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Western Animation / Winsome Witch

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Winsome Witch is a character created by Hanna-Barbera for The Secret Squirrel Show, though she also sometimes appeared on The Atom Ant Show. The cartoon is a unique example of a Three Shorts Hanna-Barbera feature that stars a human instead of a Funny Animal, and the character is one of few such examples not to have a Sidekick. She was voiced by Jean Vander Pyl, best remembered for her work as Wilma Flintstone, as well as Rosie on The Jetsons.

Known as "Winnie" to friend and foe alike, she's chubby, middle-aged, and generally good-natured and friendly. Not surprisingly, her preferred method of transportation is a magic broom. On the Good Witch Versus Bad Witch scale, she definitely falls in the former category. Like Esmeralda or Aunt Clara from Bewitched, Winnie unfortunately has an incompetent streak, her spells backfiring more often than not. Her incantation catchphrase is "Ippity-pippity-pow!"

Ippity-pippity-pow! This cartoon provides examples of:

  • An Aesop: The episodes often show Winnie reforming a miscreant and teaching them a valuable life lesson.
  • Alien Abduction: In "Have Broom, Will Zoom," the witch is beamed aboard a Flying Saucer and spirited away to Planet X. When the alien leader decides he wants Winnie's broom so he can clone more examples, she first plays tricks on him and then leaves.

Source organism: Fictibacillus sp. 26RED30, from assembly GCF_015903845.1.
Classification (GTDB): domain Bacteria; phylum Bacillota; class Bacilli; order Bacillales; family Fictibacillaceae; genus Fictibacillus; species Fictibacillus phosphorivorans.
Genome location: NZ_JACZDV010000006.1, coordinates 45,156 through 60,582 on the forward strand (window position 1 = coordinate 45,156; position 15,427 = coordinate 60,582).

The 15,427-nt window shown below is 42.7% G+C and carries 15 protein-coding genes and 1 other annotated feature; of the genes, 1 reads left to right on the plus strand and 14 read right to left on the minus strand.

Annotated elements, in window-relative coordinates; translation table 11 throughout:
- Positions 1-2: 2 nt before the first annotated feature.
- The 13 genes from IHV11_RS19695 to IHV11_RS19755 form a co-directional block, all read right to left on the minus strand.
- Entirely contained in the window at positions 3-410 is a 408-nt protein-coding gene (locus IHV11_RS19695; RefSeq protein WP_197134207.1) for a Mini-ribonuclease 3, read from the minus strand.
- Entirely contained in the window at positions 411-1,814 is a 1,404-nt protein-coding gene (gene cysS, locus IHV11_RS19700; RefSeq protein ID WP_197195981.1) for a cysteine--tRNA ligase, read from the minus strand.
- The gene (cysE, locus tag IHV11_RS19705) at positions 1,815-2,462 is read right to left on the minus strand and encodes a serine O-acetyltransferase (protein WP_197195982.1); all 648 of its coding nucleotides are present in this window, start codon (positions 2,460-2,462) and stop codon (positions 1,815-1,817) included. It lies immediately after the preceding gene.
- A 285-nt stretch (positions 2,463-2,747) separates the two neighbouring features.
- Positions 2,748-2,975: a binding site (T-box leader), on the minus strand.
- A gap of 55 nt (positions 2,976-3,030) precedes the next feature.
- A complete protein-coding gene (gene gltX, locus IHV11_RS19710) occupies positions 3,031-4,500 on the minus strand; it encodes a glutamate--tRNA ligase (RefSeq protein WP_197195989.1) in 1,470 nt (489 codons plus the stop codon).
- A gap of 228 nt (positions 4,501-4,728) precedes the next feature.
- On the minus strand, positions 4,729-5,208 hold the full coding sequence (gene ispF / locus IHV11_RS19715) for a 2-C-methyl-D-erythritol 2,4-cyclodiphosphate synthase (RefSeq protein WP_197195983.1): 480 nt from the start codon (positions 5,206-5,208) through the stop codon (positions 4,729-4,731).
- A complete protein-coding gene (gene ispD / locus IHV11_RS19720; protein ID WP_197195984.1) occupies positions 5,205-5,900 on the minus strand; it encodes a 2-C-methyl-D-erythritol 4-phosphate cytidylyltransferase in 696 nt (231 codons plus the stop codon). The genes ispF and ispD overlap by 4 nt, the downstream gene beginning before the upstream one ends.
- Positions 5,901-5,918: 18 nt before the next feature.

• Alliterative Name: Winsome Witch.
  • Badly Battered Babysitter: Winnie's luck with kids is often less than good — but played with in that she frequently uses her magic to subdue her unruly charges.
    • "Have Broom Will Travel" sees the witch hired out by an employment agency to babysit two little terrors. She manages to keep them in line by using witchcraft and earns their respect at the end, when the kids tell their parents she's the best babysitter they've ever had.
    • In "Witch Witch Is Witch," Winnie looks after another pair of mischievous boys. They manage to get hold of her magic wand and turn themselves into gorillas. The witch saves the day just as the kids' parents return home.
  • Baseball Episode: In "Little Big League," Winnie substitutes for a sick child scheduled to pitch in a local little league game — and her witchcraft-tinged pitches give the opposing team's batters fits. A couple of big-league scouts try to sign her up for major league ball, but she refuses their offer when they show no interest in the youngsters.
  • Catchphrase: Winnie's spell incantation of choice is "Ippity-pippity-pow!"
  • Cutting the Knot: In "How Now Cinderella", Winnie skips the glass slipper part of the story by taking the Prince, Cinderella, and priest on her broom to speed up the story.
  • Easily Thwarted Alien Invasion: "Witch Hitch" sees Winnie head off to Washington DC to match wits with an alien who wants to take over earth. His powers are decidedly no match for her sorcery, and he is forced to leave.
  • Fractured Fairy Tale: Several episodes see Winnie interacting with various fairy tale worlds.